"A fool must now and then be right,by chance."

William Cowper, Poetical Works Conversation.

10.4 INFERENCE AS DECISION (Pages 567 - 577)

OVERVIEW: This section introduces three conceptsthat were added to the AP Statistics syllabus for the 1998-99academic year: Type I error, Type II error, and Power of atest.

NOTE: Reading the paper STATISTICALERRORS (TYPE I, TYPE II, POWER) , under WRITINGSin Herkimer's Hideaway, might be useful in gaining an understandingof Type I error, Type II error, and Power.

Here is an example that illustrates the conceptsdiscussed in this section.

Example:
A Quality Control Situation:
Herkimer's company manufactures a machine-produced product weighing1500 pounds. The population of produced items has an allowablestandard deviation of 40 pounds. Samples of size 100 are periodicallyexamined to see if production standards are being maintained.

Consider the set, M, consisting of the meanweights of all samples of size 100. The Central Limit Theorem statesthat M will have a normal distribution with mean = 1500 pounds andstandard deviation = 40/sqrt(100) = 40/10 = 4 pounds.

Herkimer runs quality control tests at the 5%level of significance.

Null hypothesis H0: m = 1500.

Alternate hypothesis Ha: m is not equal to 1500.

Type of test: 2-tail (interested in deviations,both directions)

Level of significance: 5% (2.5% in eachtail)

Critical values of z: z < -1.96 or z >1.96.

Herkimer will reject H0 if a sample of 100 yields amean that is not within 1.96 standard deviations of 1500 pounds.Hence, H0will be rejected if a mean weight is less than 1500-1.96(4) = 1492.6pounds, or if a mean weight is more than 1500+1.96(4) = 1507.84pounds. In other words, Herkimer will fail to rejectH0 if a meanweight, x, is in the range 1492.16 < x < 1507.84.

Related TI-83 computations:invNorm(.975,0,1) = 1.959963986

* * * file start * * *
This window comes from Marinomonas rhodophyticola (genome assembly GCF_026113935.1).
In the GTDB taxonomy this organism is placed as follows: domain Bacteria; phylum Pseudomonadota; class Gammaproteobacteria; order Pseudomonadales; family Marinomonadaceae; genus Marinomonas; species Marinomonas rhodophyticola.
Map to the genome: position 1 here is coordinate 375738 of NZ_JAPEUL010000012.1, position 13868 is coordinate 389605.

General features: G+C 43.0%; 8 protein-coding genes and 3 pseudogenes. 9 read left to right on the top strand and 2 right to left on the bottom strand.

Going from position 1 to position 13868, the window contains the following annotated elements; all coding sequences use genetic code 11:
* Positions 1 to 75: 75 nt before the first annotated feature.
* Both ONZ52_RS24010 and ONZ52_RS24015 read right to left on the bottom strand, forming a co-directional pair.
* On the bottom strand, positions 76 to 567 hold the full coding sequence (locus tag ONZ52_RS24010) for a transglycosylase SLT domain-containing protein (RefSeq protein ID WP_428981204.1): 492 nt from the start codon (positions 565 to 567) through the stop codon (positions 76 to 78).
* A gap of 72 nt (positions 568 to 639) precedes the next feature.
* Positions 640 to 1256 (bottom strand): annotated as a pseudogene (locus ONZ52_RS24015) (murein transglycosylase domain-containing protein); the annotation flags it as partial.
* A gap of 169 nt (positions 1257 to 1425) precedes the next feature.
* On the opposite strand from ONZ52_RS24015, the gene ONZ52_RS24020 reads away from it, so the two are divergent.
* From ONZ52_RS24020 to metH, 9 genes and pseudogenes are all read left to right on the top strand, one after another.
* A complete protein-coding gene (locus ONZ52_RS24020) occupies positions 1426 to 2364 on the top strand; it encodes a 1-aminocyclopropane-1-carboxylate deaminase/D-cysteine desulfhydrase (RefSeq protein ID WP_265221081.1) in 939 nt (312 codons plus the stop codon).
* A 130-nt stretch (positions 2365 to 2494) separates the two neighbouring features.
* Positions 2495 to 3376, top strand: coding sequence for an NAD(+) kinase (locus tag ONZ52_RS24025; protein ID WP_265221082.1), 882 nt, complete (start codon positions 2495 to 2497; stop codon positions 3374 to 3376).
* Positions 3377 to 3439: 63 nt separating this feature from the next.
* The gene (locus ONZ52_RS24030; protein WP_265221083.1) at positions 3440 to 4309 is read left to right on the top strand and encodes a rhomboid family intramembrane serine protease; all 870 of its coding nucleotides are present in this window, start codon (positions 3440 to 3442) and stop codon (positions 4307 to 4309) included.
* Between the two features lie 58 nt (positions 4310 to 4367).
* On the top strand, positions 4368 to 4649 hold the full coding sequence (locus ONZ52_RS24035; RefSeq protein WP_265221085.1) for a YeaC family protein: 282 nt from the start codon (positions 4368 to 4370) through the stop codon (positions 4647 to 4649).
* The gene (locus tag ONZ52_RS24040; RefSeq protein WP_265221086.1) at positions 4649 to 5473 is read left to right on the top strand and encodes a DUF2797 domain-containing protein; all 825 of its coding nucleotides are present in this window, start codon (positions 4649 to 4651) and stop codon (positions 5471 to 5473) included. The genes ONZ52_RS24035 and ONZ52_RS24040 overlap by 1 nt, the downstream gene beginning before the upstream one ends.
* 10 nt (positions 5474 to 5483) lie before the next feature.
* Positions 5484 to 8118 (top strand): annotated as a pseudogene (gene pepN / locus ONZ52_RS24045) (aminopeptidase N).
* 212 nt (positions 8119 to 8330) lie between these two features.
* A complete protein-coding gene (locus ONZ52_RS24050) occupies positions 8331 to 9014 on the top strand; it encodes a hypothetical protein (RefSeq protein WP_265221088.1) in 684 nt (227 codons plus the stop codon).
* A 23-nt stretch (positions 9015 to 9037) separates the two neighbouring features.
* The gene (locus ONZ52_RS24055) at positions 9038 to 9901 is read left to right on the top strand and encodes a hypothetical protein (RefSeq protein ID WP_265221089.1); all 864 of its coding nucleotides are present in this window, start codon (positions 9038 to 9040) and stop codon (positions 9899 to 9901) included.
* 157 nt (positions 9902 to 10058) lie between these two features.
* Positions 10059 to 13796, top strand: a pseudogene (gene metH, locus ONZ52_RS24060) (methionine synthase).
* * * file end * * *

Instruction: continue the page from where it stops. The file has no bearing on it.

normalcdf(1492.16,1507.84,1500,4) = .9500043497

Now, suppose a random sample produces a mean of1509 pounds. In this case, the H0 would be rejected. There isa "suggestion" that production standards aren't being met. Theprobability of obtaining a mean as large as 1509 is normalcdf(1509,1E99,1500,4)=.012224, or about 1.2% Hence, if H0 is true, there is a 1.2%chance that Herkimer will incorrectly reject it. This is aType I error.Now, by setting the level of significance at 5% prior to doing anytesting, Herkimer is allowing for a 5% chance of making a Type Ierror. (In a real-life situation, a Type I error might result instopping production to try to find a problem that doesn'texist.)

Assume now that it is extremely undesirable tohave a produced item weighing 1515 pounds or more. Herkimer realizesthat things can go wrong in a mass production process and that thiscould result in his products being too heavy. He is interested inknowing the probability that his quality control test willincorrectly accept Ho if the mean weight somehow shifts to 1515pounds. If Ho is incorrectly accepted, this is a Type IIerror.

Let's remember that H0 will be accepted if a samplemean weight is less than 1507.84 pounds (and greater than 1492.16pounds).

If the population mean has shifted to 1515 pounds,the z-value for 1507.84 pounds is

z1507.84 = (1507.84 - 1515)/4 =-1.79

Using the normal distribution table, theprobability that z < -1.79 is 0.0367. This is the probability ofmaking a Type II error. In other words, if the mean has shifted to 1515 pounds,Herkimer will incorrectly accept H0 about 3.67% of the time. (Hewill assume all is OK when it isn't.)

TI-83 computation
normalcdf(-1E99,1507.84,1515,4) = .0367269039

The power of a test is theprobability that H0 will be correctly rejected for a particular alternativevalue of a population parameter. In this case, the populationparameter is m = 1500 pounds, and the particular alternative value ism = 1515pounds. The power of the test for m = 1515 pounds is 1-.0367 =0.9633

TI-83 computation
normalcdf(1507.84,1E99,1515,4) = .9632730961.

That is, if m = 1515 pounds, Herkimer canexpect to correctly reject H0 about 96.33% of thetime.

Real-life situations frequently involve Type I andType II errors. Consider the legal world and a null hypothesis "Thisaccused man is innocent." A Type I error would be determining the manis guilty when he is innocent.. A Type II error would involvedeclaring the man innocent when he is guilty. Decreasing the chanceof one error type frequently increased the chance of the other errortype. In real world situations, one must often decide which errortype is more important to minimize.

Things to remember:

(1) AType I error can only occur when a null hypothesis is true.
(You incorrectly reject a true null hypothesis.)

(2) A Type II errorcan only occur when a null hypothesis is false.
(You incorrectly fail to reject a false null hypothesis.)

(3) The Power of atest is 1 - probability (Type II error).
(This is the probability that you correctly reject a false nullhypothesis.)

(4) One needs analternative to the null hypothesis in order to calculate a Type IIerror. In the above example, the alternative hypothesis wasm = 1515.Without an alternative hypothesis, the question "what is theprobability of a Type II error?" is meaningless.